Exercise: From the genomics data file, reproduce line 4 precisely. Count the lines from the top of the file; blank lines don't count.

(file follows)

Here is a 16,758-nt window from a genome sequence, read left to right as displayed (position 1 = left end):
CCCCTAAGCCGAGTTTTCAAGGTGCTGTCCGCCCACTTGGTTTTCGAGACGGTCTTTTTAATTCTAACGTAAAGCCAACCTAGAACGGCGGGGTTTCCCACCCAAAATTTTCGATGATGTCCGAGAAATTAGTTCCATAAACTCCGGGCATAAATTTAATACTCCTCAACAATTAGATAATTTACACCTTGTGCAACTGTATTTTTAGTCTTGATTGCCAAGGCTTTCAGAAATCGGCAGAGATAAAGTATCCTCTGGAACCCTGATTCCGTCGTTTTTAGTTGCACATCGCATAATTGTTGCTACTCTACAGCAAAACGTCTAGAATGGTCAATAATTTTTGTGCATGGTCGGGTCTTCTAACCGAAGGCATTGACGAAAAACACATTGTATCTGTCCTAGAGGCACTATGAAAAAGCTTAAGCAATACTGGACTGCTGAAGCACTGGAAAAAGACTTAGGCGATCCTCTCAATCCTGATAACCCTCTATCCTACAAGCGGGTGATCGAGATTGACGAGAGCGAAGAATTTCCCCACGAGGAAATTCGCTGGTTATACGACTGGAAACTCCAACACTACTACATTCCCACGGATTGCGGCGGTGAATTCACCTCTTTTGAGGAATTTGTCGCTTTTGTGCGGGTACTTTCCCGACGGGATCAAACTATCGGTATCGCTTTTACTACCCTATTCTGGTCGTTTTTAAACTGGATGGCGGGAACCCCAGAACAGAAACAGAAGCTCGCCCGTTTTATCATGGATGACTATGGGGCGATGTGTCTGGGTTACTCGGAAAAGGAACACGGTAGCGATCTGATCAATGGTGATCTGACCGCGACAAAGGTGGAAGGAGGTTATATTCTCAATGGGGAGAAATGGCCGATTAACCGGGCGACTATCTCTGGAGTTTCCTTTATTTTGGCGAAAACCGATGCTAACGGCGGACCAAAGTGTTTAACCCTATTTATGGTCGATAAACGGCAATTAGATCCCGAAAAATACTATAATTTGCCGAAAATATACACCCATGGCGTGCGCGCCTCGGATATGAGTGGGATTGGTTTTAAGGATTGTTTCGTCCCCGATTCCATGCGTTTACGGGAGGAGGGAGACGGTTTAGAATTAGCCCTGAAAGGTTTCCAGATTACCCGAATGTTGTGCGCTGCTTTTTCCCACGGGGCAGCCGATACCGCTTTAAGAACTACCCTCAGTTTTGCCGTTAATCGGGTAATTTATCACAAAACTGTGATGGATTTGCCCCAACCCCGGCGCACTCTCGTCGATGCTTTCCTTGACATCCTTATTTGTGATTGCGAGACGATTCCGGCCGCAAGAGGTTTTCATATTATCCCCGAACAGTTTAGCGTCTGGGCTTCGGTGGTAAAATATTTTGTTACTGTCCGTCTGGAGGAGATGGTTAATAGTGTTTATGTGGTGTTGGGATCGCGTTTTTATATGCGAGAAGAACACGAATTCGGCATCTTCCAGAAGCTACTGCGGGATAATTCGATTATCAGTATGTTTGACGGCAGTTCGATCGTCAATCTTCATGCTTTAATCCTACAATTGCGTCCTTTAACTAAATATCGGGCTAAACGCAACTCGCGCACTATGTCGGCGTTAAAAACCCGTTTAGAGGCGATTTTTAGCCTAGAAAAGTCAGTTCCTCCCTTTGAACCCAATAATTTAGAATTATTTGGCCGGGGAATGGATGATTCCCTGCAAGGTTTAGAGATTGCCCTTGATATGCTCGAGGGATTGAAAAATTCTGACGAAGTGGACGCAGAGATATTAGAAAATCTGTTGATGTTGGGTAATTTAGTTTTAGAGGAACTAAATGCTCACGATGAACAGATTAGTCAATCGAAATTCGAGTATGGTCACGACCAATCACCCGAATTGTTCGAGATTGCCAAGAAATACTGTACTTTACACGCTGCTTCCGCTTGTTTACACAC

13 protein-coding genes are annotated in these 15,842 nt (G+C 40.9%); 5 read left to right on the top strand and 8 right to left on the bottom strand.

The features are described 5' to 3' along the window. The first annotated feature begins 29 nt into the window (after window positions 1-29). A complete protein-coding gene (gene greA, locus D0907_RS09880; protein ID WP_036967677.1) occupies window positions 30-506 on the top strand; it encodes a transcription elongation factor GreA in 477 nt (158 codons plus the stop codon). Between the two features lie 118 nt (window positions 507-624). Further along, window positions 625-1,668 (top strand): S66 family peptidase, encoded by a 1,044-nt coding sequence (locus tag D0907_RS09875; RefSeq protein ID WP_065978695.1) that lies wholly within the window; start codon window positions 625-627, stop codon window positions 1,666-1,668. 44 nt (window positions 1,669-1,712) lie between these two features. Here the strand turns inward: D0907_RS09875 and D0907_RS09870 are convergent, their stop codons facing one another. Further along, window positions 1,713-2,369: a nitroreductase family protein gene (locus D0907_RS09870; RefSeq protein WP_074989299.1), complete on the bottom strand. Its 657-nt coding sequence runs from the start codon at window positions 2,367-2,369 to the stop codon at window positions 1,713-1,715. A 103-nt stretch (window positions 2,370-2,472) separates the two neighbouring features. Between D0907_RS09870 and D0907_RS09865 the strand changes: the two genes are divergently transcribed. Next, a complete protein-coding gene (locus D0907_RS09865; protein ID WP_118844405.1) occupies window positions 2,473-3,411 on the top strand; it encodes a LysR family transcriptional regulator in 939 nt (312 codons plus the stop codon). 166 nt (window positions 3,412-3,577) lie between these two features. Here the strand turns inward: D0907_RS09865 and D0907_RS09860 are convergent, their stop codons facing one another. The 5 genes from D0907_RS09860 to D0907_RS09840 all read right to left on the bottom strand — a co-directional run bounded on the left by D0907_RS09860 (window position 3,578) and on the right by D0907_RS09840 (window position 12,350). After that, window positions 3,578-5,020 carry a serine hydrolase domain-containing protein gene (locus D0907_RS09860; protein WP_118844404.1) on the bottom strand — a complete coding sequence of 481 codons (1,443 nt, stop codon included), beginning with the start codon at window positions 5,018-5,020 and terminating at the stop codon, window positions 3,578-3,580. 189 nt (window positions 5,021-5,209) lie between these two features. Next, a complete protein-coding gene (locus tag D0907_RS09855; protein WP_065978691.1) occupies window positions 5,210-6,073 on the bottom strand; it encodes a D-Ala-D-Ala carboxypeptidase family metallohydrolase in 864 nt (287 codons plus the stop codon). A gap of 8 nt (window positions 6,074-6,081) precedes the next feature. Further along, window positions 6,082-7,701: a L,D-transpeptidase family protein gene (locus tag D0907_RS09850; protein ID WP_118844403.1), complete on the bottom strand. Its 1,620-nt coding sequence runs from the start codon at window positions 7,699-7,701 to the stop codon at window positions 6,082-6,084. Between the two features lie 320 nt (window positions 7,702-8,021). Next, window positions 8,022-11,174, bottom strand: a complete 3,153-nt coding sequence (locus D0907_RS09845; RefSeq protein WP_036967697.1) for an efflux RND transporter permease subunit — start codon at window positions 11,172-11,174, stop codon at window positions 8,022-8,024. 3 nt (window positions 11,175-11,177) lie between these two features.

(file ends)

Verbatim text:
The features are described 5' to 3' along the window. The first annotated feature begins 29 nt into the window (after window positions 1-29). A complete protein-coding gene (gene greA, locus D0907_RS09880; protein ID WP_036967677.1) occupies window positions 30-506 on the top strand; it encodes a transcription elongation factor GreA in 477 nt (158 codons plus the stop codon). Between the two features lie 118 nt (window positions 507-624). Further along, window positions 625-1,668 (top strand): S66 family peptidase, encoded by a 1,044-nt coding sequence (locus tag D0907_RS09875; RefSeq protein ID WP_065978695.1) that lies wholly within the window; start codon window positions 625-627, stop codon window positions 1,666-1,668. 44 nt (window positions 1,669-1,712) lie between these two features. Here the strand turns inward: D0907_RS09875 and D0907_RS09870 are convergent, their stop codons facing one another. Further along, window positions 1,713-2,369: a nitroreductase family protein gene (locus D0907_RS09870; RefSeq protein WP_074989299.1), complete on the bottom strand. Its 657-nt coding sequence runs from the start codon at window positions 2,367-2,369 to the stop codon at window positions 1,713-1,715. A 103-nt stretch (window positions 2,370-2,472) separates the two neighbouring features. Between D0907_RS09870 and D0907_RS09865 the strand changes: the two genes are divergently transcribed. Next, a complete protein-coding gene (locus D0907_RS09865; protein ID WP_118844405.1) occupies window positions 2,473-3,411 on the top strand; it encodes a LysR family transcriptional regulator in 939 nt (312 codons plus the stop codon). 166 nt (window positions 3,412-3,577) lie between these two features. Here the strand turns inward: D0907_RS09865 and D0907_RS09860 are convergent, their stop codons facing one another. The 5 genes from D0907_RS09860 to D0907_RS09840 all read right to left on the bottom strand — a co-directional run bounded on the left by D0907_RS09860 (window position 3,578) and on the right by D0907_RS09840 (window position 12,350). After that, window positions 3,578-5,020 carry a serine hydrolase domain-containing protein gene (locus D0907_RS09860; protein WP_118844404.1) on the bottom strand — a complete coding sequence of 481 codons (1,443 nt, stop codon included), beginning with the start codon at window positions 5,018-5,020 and terminating at the stop codon, window positions 3,578-3,580. 189 nt (window positions 5,021-5,209) lie between these two features. Next, a complete protein-coding gene (locus tag D0907_RS09855; protein WP_065978691.1) occupies window positions 5,210-6,073 on the bottom strand; it encodes a D-Ala-D-Ala carboxypeptidase family metallohydrolase in 864 nt (287 codons plus the stop codon). A gap of 8 nt (window positions 6,074-6,081) precedes the next feature. Further along, window positions 6,082-7,701: a L,D-transpeptidase family protein gene (locus tag D0907_RS09850; protein ID WP_118844403.1), complete on the bottom strand. Its 1,620-nt coding sequence runs from the start codon at window positions 7,699-7,701 to the stop codon at window positions 6,082-6,084. Between the two features lie 320 nt (window positions 7,702-8,021). Next, window positions 8,022-11,174, bottom strand: a complete 3,153-nt coding sequence (locus D0907_RS09845; RefSeq protein WP_036967697.1) for an efflux RND transporter permease subunit — start codon at window positions 11,172-11,174, stop codon at window positions 8,022-8,024. 3 nt (window positions 11,175-11,177) lie between these two features.